Should yesterday's inspirational display from Andrew Flintoff prove to be his last as a Test cricketer, and millions of cricket-loving fans around the world will be hoping it is not, it was a pretty good one to go out on.
Actually, it was magnificent and it is hard to believe Flintoff has ever felt prouder than he did when making his way off the Lord's pitch after England's 115-run triumph in the second Ashes Test. For an England cricketer life does not get much better than a match-winning five-wicket haul against Australia at the home of cricket.
During an unbroken 10 over spell from the Pavilion End, Flintoff highlighted just why he has won the hearts and minds of nearly every England supporter in the land over the last decade. In it he gave the wholehearted commitment we have become accustomed to, but on this occasion the 31 year-old was rewarded with only the third five-wicket haul of his 77 Test career. He fully deserved it.
Unlike many players, Flintoff has never really had a statistically orientated view on the game. He just plays it as hard as he can and hopes to come out on the winning side. Flintoff admits he has not produced as many potential match-winning displays as he should, but this performance means there will always be one place at Lord's where his endeavour as a bowler will be remembered.
Flintoff scored one of his five Test hundreds at the home of cricket, against South Africa in 2003, and yesterday's 5 for 92 means that his name will now appear in eternity on each of the most prized honours boards in cricket, the home dressing room at Lord's.
There was an element of destiny about Flintoff's final day here, a feeling that the game would not pass without England's talisman making a significant contribution.
Having announced he will retire from Test cricket at the end of the Ashes, and in clear discomfort from the injury to his right knee during several stages of the game, there is a real chance that this could be the all-rounder's final outing in white clothing for England.
Flintoff wants to play in the final three Tests of the series, and he has become accustomed to playing in pain, but his knee is bound to feel sore once the adrenalin of yesterday's climax and the alcohol of last night's celebrations wear off.
Knowing that his days are numbered Flintoff was desperate to go out in style, and he announced his intentions to Andrew Strauss before the start of play, informing his captain that he would not stop bowling until the game was won.
He kept his word. Flintoff would have considered several possible scenarios as he placed his head on his pillow on Sunday evening, but even he could not have imagined striking with his fourth ball of the day, when he forced Brad Haddin, on 80, to edge a low catch to Paul Collingwood at second slip. Big players make an impact when it is needed most and by removing Haddin, Flintoff had done just that. With the workload of four tough days taking its toll he was beginning to tire and Strauss must have been considering taking him off after five further hostile overs. It was then that fate began to take over. Graeme Swann bowled Michael Clarke, a wicket that encouraged Flintoff to have another over. In it England's hero bowled Nathan Hauritz with a beautiful nip-backer.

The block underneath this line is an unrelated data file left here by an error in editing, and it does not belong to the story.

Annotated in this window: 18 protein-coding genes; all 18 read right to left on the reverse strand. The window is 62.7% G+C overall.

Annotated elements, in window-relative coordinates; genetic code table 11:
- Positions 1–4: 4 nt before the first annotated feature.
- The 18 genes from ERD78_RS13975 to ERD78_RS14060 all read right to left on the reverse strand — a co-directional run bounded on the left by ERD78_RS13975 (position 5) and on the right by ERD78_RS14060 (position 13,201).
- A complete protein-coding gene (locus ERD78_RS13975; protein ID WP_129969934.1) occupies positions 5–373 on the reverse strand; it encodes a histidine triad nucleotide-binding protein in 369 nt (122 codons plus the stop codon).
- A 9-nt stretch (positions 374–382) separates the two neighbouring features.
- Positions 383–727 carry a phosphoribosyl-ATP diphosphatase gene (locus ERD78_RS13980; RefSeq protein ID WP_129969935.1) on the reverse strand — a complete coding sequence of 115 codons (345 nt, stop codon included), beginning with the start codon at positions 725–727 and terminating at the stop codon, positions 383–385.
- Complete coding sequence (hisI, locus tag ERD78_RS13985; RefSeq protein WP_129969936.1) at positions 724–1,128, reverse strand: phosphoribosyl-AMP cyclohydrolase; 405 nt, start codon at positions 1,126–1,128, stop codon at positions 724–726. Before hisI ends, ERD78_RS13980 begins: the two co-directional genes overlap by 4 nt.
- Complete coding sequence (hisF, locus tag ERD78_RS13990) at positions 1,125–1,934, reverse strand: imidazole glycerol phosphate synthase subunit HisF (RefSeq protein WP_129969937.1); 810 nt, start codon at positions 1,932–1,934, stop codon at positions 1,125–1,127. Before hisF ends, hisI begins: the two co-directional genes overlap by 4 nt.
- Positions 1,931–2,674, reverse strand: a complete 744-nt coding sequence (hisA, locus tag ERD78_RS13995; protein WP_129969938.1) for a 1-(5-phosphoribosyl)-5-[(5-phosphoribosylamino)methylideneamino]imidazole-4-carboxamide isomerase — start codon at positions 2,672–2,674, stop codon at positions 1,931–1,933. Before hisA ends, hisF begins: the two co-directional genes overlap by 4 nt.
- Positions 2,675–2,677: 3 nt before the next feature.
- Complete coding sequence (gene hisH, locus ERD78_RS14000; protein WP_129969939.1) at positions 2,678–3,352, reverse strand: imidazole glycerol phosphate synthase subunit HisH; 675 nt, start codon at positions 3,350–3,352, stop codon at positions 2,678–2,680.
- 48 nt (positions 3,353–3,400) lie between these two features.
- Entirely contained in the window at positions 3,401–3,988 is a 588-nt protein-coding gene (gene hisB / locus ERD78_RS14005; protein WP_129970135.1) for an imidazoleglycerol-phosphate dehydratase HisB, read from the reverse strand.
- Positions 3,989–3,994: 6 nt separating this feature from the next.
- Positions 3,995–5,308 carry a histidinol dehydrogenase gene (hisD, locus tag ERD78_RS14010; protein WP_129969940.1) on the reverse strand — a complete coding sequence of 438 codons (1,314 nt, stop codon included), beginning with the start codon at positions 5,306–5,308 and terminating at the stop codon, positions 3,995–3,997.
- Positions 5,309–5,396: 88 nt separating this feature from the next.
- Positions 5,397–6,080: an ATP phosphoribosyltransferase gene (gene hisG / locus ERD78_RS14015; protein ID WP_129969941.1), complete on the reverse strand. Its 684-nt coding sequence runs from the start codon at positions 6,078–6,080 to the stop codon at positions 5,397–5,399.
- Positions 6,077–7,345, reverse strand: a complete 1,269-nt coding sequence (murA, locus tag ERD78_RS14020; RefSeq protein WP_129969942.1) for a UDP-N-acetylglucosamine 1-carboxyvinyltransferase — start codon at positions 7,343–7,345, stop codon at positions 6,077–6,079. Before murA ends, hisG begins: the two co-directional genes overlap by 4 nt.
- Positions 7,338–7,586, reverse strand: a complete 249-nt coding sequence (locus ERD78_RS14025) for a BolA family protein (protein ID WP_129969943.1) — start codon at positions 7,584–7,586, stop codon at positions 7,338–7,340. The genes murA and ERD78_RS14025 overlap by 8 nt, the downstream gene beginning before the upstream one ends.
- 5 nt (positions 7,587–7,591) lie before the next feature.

The dismissal left him one wicket away from an elusive five-wicket haul, a situation that tends to rejuvenate even the most fatigued of bodies. Three overs followed and it seemed he would fall short of another landmark and Strauss must have been considering a change when Flintoff overstepped the front line with the final ball of his ninth over.
Feeling exhausted, he decided to bowl his final delivery off a short run-up, a signal that he was knackered and ready for a rest. Again fate smiled kindly on him as a good length ball punctured the defence of Peter Siddle and knocked back middle stump. In celebration Flintoff went down on one knee like a gladiator with his arms in the air. As his elated team-mates arrived, he hugged them one by one.
With Australia still needing 134 runs for an improbable victory he knew 75 years of misery was now at an end. Eventually he broke away from the huddle to accept the grateful applause of a huge crowd.
Swann deprived Flintoff of the ultimate finale when he bowled Mitchell Johnson for 63 to seal victory. But this was Flintoff's day, and the image of England's favourite warrior leading the team off, stump and sun hat in one hand, match ball in the other, will be a picture we'll see a lot of in years to come. It was the fitting ending for a man who plays the game as they like it at Lord's – hard but fair.Reuse content